Defeating stereotypes: AFL player comes out Reply

by Elliot Constable

Tales from the locker room break stereotype.

Tales from the locker room break stereotype.

“I used to play local footy around the southern beaches and never told my teammates I was gay,” Jason Fennessy said. “I just kept it to myself because I knew they would feel uncomfortable or make an issue about it. Mind you this was back in the early 90s and you would hope things have changed.”

Jason was among the audience at a performance of James Cunningham’s play ‘The Sheds’, at the Sydney Fringe Festival, that follows AFL star Darren Anderson (Patrick Chirico) who, in a pre-season media conference, ‘comes out’ to his team mates, the press and his fans.

After the performance, actor Andii Mulders, who played the character Jimmy Davis, Darren Anderson’s best friend, stressed the importance of theatre in addressing issues such as homophobia in sport.

“The close proximity between the audience and actors in theatre creates a more dramatic effect, it becomes more real,” he said. “My character, who in dealing with his own issues, portrays himself as a homophobe and struggles to deal with his best mate’s revelation.”

He said his role gave him a better understanding of the struggles one would have to deal with when coming out in our society.

“I have seen it on the news – players from other codes coming out ­ but we are yet to see this in the AFL. It makes you wonder why this hasn’t happened yet.”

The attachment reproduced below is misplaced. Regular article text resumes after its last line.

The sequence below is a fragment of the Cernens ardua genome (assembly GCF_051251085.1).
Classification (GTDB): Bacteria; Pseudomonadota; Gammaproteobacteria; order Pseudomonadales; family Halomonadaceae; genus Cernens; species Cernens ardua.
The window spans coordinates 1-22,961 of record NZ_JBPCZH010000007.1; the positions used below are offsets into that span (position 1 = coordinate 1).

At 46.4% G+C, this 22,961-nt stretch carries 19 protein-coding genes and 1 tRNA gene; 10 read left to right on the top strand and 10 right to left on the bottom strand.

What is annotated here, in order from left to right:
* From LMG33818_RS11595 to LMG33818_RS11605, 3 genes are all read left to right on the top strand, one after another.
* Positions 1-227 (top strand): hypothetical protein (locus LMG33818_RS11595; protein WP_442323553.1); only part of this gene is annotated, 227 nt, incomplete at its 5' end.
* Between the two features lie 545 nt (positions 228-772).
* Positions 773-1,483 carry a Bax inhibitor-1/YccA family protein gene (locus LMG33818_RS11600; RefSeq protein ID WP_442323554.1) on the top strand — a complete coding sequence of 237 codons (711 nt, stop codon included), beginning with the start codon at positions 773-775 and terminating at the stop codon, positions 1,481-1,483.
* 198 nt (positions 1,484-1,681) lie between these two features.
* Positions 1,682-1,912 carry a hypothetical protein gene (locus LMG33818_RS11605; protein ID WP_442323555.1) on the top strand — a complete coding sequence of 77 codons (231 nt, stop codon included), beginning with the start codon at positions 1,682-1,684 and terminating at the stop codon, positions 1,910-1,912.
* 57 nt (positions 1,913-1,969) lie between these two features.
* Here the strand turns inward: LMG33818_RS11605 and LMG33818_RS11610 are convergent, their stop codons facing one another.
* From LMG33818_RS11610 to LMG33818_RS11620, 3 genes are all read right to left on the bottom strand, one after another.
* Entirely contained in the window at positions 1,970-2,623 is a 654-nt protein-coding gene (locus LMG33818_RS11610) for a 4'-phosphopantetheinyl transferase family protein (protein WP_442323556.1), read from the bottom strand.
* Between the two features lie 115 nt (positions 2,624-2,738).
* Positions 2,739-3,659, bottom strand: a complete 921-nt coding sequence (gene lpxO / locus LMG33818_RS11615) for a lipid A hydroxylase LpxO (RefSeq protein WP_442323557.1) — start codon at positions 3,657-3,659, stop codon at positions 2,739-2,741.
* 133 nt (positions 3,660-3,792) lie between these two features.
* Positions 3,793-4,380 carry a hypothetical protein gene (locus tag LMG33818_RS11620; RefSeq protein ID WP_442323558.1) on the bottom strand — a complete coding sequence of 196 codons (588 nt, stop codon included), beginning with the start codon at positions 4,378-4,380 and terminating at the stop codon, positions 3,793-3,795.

Brian Taylor, a Channel 7 AFL commentator, recently made a gay slur against a Geelong star, calling him a “big poofter”. This was the same weekend that  Olympian Ian Thorpe publically came out. Mr Taylor had to undergo counselling but appeared back on television the following week after making a live apology shortly after the incident.

Penny Wong, Leader of the Opposition in the Senate, encouraged those who believed comments like Brian Taylor’s were harmless jokes to watch Ian Thorpe’s interview. “It isn’t a joke to be on the receiving end of a word like poofter, or many other words like it,” she said.

The casual use of homophobic terms make gay individuals feel “alone, isolated from their peers, isolated from their community and sometimes even their own family”, she said.

This last point was illustrated in a YouTube video uploaded less than a month ago entitled “How not to react when your child tells you that he’s gay”. Daniel Pierce, a 19-year-old student from Georgia in the United States, secretly filmed the moment he came out to his parents. After being called a disgrace and told “God creates nobody that way”, an argument occurred, Daniel was physically attacked before being told to leave and not come back.

Playwright James Cunningham says, “There has always been a negative connotation placed on ‘gay’. At the end of the day, it’s nobody’s business if you’re gay or not, but I think it is important for role models – actors, athletes, politicians ­– to come out publicly. It says to all those closeted people that it’s okay.

“These issues don’t just come up in footy, but also in high schools across the country. This is often the time, as kids go through adolescence and start experimenting, that they realise if they’re gay or not. It’s tough.”

He says his play aims to show there will always be somebody to offer support.

“The nudity isn’t there to shock or to excite. It means something. There is a gay guy in the locker room, and Liam, the captain, has no problem stripping off in front of him. Darren’s coming out hasn’t changed their relationship, and more importantly, Darren isn’t playing the stereotypical ‘gay guy looking at the hot jock’. People can see that not all gays are creeps in the locker room – it breaks that stereotype.”


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